Give a goat a roof over its head and what does it do? And what makes us mountain bikers, hikers, runners and rock climbers all scramble to the pointy bit at the top of the highest hill? It’s the view we’re aiming for – to see what you can see – and the feeling of achievement of reaching “the summit”. Fortunately New Zealand has many many hills and mountains to explore and some seriously fine vistas to take in once you get there.
This weekend my mate Stu and I rode along the Western Okataina track and up to the Whakapoungakau Trig. We’re lucky enough to live nearby and both could easily ride from home without having to do any driving to get to the start. This is a great and very time efficient overnight trip. With a clear evening forecast and precipitation scheduled to arrive some time the next day, all systems were go! We packed the bare essentials. Firstly, the luxuries – a couple of good beers to toast the last rays of sun as she dipped herself into the west, and coffee to welcome her up again from the east the next morning. Essential packing = something to lie in, on and under for the night and some nutritious granola for brekkie.
To enjoy these two precious moments at each end of the day is where the ‘goat’ bit comes in. Starting from Millar Rd in Lake Okareka, the track climbs approx 280m to our destination. DOC (NZ’s Department of Conservation) describes the Western Okataina track as being built as a logging road in the early 1900’s to harvest Rimu, Totara, Rata and Kahikatea – so most of the track is nice and wide. The description states that the track "is generally wide and well formed”. Indeed a large part is exactly that. However, the remainder has been left for mother nature to take over the job of ‘forming’ picking up where the loggers left off nearly a hundred years ago. This has resulted in a very technical rutted track which requires a fair bit of concentration and technique to keep the wheels where they should be.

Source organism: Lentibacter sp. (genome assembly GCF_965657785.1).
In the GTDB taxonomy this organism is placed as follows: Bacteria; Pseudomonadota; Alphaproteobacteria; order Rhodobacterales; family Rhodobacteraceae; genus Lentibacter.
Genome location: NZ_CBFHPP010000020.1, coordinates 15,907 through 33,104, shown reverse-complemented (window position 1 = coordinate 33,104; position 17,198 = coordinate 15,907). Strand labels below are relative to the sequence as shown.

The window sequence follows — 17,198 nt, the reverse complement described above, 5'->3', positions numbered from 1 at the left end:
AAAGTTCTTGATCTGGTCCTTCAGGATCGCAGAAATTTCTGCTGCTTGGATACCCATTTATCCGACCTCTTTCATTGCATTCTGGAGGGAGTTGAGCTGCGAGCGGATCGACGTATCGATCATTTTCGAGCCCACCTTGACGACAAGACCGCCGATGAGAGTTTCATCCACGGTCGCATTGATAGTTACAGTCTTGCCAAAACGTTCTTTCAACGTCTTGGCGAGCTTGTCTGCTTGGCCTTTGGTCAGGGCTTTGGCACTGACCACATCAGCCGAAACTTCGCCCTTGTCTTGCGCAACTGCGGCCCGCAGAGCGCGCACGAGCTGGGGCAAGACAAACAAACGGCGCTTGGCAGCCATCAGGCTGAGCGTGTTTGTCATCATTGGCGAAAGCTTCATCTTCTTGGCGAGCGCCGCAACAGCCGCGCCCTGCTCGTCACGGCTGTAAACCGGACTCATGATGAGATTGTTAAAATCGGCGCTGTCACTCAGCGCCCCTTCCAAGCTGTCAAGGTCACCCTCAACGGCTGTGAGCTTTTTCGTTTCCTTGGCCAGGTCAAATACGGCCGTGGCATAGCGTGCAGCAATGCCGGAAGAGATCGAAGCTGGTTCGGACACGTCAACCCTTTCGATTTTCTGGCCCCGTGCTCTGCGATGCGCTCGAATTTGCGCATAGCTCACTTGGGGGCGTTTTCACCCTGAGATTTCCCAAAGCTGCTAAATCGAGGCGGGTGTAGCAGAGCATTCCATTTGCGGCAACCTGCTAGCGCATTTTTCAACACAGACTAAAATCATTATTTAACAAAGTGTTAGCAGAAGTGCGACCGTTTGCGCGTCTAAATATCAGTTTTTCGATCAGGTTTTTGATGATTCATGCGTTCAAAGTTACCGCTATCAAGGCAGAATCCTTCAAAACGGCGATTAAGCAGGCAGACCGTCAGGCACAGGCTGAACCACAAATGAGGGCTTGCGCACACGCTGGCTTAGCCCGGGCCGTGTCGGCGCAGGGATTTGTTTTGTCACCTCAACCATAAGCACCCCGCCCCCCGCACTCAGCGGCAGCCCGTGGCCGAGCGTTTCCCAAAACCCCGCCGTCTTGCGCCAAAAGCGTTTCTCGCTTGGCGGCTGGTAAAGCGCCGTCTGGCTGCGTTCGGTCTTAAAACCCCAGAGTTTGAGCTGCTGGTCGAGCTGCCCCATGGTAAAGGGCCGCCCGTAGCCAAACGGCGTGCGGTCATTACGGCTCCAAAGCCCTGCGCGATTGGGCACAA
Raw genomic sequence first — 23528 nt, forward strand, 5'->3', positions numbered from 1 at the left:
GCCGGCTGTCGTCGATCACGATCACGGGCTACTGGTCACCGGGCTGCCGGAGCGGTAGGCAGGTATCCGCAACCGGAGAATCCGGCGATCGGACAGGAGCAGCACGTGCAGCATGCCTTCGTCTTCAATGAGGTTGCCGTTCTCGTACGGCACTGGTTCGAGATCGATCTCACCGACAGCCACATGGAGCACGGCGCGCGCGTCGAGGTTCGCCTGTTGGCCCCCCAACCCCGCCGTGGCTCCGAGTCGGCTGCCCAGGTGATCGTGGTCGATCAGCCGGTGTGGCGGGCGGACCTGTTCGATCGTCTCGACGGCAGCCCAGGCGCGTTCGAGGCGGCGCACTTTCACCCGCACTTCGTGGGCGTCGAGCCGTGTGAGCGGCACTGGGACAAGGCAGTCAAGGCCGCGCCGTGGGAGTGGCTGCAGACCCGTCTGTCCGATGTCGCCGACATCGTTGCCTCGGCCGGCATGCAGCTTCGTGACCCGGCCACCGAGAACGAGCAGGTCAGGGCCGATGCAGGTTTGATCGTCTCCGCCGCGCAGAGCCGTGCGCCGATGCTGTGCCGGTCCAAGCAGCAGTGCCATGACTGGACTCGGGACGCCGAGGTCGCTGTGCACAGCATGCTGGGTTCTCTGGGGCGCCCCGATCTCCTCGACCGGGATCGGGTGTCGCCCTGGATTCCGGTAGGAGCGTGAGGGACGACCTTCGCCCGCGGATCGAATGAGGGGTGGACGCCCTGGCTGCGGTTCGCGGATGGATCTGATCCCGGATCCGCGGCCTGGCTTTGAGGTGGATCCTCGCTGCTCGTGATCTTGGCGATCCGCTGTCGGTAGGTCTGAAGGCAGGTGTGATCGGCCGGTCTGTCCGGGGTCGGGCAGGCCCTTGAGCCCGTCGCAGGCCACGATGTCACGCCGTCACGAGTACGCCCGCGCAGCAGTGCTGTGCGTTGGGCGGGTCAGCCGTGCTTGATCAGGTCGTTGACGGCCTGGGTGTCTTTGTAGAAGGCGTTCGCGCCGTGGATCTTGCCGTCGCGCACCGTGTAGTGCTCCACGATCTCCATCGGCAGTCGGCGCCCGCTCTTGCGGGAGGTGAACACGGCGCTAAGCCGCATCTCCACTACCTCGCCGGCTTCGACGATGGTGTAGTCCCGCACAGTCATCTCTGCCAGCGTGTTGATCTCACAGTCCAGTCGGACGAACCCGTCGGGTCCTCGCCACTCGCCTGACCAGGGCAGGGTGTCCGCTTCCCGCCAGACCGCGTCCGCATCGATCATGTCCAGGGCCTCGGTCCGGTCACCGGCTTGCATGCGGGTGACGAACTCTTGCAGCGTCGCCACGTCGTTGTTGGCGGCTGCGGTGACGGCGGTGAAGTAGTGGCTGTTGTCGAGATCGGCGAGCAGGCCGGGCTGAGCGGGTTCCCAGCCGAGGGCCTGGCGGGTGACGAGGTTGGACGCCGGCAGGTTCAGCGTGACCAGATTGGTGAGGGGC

After 1 3/4 hours of riding and pushing we managed to pop out of the native bush into the grassy clearing at the top just in time to watch the last rays of sun for the day. A quick toast to celebrate making it to the summit followed by preparation for a ‘comfortable’ night’s sleep, and we were soon settled into our sleeping bags ready to enjoy a stunning display of star-gazing and watching the moon rise.
The morning greeted us with a clear sky scattered with wisps of cloud. A stunning sunrise was toasted by a steaming mug of coffee while we enjoyed the changing colours. The Whakapoungakau Trig is a fantastic spot to experience this as you get a near 360 degree view of the lake district. From Rotorua with Mokoia Island in the centre all the way around to Mt Maungatautari in the west and Maketu on the east coast. You also realise how close Rotorua actually is to the east coast.
After a quick breakfast we packed up camp and headed back to civilisation. The hard work of the evening prior was rewarded with stunning downhills and technical ruts which ended 1 1/2 hours later with a refreshing dip in Lake Okareka.
It just goes to show that with a bit of organising and clever packing, your Friday night in front of the telly can be transformed into a pretty cool adventure without hacking into the weekend too much!